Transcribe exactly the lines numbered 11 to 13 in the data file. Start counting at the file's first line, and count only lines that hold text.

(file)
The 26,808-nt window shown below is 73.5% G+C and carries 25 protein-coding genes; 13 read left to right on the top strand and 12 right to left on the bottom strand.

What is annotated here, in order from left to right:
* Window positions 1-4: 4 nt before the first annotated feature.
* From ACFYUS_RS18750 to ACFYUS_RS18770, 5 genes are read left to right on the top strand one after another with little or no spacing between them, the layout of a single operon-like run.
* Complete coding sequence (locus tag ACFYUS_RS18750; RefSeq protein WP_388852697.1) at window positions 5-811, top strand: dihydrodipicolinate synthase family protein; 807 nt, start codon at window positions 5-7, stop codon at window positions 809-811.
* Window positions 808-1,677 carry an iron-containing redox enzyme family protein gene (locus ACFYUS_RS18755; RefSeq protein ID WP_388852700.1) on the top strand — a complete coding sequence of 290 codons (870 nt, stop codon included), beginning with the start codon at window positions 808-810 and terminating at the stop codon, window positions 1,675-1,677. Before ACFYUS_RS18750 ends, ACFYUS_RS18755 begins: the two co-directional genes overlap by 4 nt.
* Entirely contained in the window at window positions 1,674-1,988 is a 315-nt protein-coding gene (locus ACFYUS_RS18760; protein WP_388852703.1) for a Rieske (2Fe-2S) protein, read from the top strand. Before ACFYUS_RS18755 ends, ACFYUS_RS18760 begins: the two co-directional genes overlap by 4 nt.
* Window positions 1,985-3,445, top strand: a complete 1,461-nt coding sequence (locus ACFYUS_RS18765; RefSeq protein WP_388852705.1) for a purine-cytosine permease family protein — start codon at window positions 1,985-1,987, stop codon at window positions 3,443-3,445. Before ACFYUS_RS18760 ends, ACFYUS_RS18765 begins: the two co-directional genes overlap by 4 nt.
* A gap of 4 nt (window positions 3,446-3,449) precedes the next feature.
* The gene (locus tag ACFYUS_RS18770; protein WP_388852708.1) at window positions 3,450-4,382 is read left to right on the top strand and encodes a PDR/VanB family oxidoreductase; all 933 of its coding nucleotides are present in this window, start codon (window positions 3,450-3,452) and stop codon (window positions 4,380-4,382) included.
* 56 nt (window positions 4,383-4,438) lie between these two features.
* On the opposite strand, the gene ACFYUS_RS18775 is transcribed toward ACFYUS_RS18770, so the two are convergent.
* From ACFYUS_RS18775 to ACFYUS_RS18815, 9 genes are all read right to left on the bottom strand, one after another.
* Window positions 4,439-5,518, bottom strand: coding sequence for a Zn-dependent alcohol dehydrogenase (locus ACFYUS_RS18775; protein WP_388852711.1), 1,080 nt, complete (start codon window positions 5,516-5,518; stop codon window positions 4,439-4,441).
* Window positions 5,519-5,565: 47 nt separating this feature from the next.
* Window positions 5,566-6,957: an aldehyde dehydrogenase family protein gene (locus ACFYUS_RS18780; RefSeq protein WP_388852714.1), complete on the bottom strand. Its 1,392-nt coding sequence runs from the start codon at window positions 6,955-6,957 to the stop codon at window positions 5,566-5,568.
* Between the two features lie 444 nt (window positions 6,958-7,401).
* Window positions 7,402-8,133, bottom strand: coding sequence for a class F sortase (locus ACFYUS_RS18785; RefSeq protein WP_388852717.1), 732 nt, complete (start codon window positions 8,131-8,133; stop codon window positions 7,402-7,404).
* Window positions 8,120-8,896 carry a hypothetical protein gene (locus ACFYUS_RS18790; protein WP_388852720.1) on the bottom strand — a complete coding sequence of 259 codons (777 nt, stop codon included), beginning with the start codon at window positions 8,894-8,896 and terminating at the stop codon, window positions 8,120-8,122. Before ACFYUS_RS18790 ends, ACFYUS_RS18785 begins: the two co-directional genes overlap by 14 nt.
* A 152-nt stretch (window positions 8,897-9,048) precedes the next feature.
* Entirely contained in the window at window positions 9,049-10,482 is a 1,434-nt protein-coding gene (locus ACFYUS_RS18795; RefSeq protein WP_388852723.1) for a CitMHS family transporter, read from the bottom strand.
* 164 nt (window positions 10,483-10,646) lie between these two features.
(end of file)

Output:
* 56 nt (window positions 4,383-4,438) lie between these two features.
* On the opposite strand, the gene ACFYUS_RS18775 is transcribed toward ACFYUS_RS18770, so the two are convergent.
* From ACFYUS_RS18775 to ACFYUS_RS18815, 9 genes are all read right to left on the bottom strand, one after another.